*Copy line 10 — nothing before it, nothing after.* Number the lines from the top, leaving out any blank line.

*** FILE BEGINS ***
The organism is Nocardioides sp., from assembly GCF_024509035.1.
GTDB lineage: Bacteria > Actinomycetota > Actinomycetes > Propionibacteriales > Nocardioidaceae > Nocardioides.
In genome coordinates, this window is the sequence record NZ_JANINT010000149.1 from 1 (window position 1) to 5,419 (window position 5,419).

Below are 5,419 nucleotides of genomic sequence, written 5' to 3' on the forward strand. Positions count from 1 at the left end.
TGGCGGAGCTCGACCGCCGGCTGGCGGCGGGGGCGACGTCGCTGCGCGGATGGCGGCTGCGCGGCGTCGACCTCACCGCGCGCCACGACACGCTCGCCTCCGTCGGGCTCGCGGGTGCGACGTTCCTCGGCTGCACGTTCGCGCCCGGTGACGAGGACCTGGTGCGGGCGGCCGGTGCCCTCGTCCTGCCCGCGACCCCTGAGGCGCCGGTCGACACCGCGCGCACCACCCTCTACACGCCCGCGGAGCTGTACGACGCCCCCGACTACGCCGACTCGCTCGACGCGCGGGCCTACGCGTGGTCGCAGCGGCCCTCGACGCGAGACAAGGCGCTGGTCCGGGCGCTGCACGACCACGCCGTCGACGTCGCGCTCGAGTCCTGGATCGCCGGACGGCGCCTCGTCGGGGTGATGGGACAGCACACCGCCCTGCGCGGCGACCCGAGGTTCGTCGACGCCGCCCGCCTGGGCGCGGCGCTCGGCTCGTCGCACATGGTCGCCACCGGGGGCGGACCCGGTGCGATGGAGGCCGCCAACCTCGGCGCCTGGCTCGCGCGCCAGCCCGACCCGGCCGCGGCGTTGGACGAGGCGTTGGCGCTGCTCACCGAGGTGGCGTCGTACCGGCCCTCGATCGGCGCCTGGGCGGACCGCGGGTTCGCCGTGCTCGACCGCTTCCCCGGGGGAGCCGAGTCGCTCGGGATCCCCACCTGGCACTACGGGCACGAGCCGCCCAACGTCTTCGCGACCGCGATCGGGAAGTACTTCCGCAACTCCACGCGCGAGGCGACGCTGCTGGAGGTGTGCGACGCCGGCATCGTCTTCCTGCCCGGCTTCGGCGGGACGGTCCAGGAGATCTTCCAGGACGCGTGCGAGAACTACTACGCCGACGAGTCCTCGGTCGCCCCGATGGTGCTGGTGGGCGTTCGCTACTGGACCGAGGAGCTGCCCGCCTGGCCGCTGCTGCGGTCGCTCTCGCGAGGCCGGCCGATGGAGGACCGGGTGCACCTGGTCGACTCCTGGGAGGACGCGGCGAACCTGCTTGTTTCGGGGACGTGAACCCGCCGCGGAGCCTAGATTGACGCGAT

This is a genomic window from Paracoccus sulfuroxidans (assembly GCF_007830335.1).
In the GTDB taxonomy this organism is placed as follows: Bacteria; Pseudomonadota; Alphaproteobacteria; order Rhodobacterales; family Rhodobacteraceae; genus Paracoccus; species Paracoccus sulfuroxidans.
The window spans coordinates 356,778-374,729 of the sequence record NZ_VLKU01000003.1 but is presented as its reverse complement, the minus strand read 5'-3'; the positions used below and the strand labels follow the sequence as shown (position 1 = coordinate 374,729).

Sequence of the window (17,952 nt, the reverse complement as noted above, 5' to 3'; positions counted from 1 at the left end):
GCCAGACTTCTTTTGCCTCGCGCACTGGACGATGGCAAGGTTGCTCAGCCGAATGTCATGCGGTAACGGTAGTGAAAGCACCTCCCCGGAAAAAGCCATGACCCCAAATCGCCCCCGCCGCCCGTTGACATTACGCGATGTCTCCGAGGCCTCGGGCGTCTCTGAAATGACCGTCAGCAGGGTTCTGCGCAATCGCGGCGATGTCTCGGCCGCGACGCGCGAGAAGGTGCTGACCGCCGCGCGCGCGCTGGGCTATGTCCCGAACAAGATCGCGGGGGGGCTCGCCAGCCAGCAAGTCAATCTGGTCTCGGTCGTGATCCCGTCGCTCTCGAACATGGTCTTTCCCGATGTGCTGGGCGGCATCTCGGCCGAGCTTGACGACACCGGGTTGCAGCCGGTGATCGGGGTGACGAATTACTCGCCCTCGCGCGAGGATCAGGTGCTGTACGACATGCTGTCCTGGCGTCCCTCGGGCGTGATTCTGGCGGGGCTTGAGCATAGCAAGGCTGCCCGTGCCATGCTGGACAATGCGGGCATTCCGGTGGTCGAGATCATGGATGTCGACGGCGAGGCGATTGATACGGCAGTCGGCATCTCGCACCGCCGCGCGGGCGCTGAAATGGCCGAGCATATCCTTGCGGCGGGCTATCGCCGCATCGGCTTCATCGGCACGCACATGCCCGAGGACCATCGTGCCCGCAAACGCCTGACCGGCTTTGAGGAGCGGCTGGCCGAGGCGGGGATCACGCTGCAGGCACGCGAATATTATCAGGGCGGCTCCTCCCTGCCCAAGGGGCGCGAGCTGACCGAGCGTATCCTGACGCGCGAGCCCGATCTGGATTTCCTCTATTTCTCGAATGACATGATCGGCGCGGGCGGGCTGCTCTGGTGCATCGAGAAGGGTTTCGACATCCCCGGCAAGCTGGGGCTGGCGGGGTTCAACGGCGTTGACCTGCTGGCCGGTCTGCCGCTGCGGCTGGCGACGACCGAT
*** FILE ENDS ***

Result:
GCCAGACTTCTTTTGCCTCGCGCACTGGACGATGGCAAGGTTGCTCAGCCGAATGTCATGCGGTAACGGTAGTGAAAGCACCTCCCCGGAAAAAGCCATGACCCCAAATCGCCCCCGCCGCCCGTTGACATTACGCGATGTCTCCGAGGCCTCGGGCGTCTCTGAAATGACCGTCAGCAGGGTTCTGCGCAATCGCGGCGATGTCTCGGCCGCGACGCGCGAGAAGGTGCTGACCGCCGCGCGCGCGCTGGGCTATGTCCCGAACAAGATCGCGGGGGGGCTCGCCAGCCAGCAAGTCAATCTGGTCTCGGTCGTGATCCCGTCGCTCTCGAACATGGTCTTTCCCGATGTGCTGGGCGGCATCTCGGCCGAGCTTGACGACACCGGGTTGCAGCCGGTGATCGGGGTGACGAATTACTCGCCCTCGCGCGAGGATCAGGTGCTGTACGACATGCTGTCCTGGCGTCCCTCGGGCGTGATTCTGGCGGGGCTTGAGCATAGCAAGGCTGCCCGTGCCATGCTGGACAATGCGGGCATTCCGGTGGTCGAGATCATGGATGTCGACGGCGAGGCGATTGATACGGCAGTCGGCATCTCGCACCGCCGCGCGGGCGCTGAAATGGCCGAGCATATCCTTGCGGCGGGCTATCGCCGCATCGGCTTCATCGGCACGCACATGCCCGAGGACCATCGTGCCCGCAAACGCCTGACCGGCTTTGAGGAGCGGCTGGCCGAGGCGGGGATCACGCTGCAGGCACGCGAATATTATCAGGGCGGCTCCTCCCTGCCCAAGGGGCGCGAGCTGACCGAGCGTATCCTGACGCGCGAGCCCGATCTGGATTTCCTCTATTTCTCGAATGACATGATCGGCGCGGGCGGGCTGCTCTGGTGCATCGAGAAGGGTTTCGACATCCCCGGCAAGCTGGGGCTGGCGGGGTTCAACGGCGTTGACCTGCTGGCCGGTCTGCCGCTGCGGCTGGCGACGACCGAT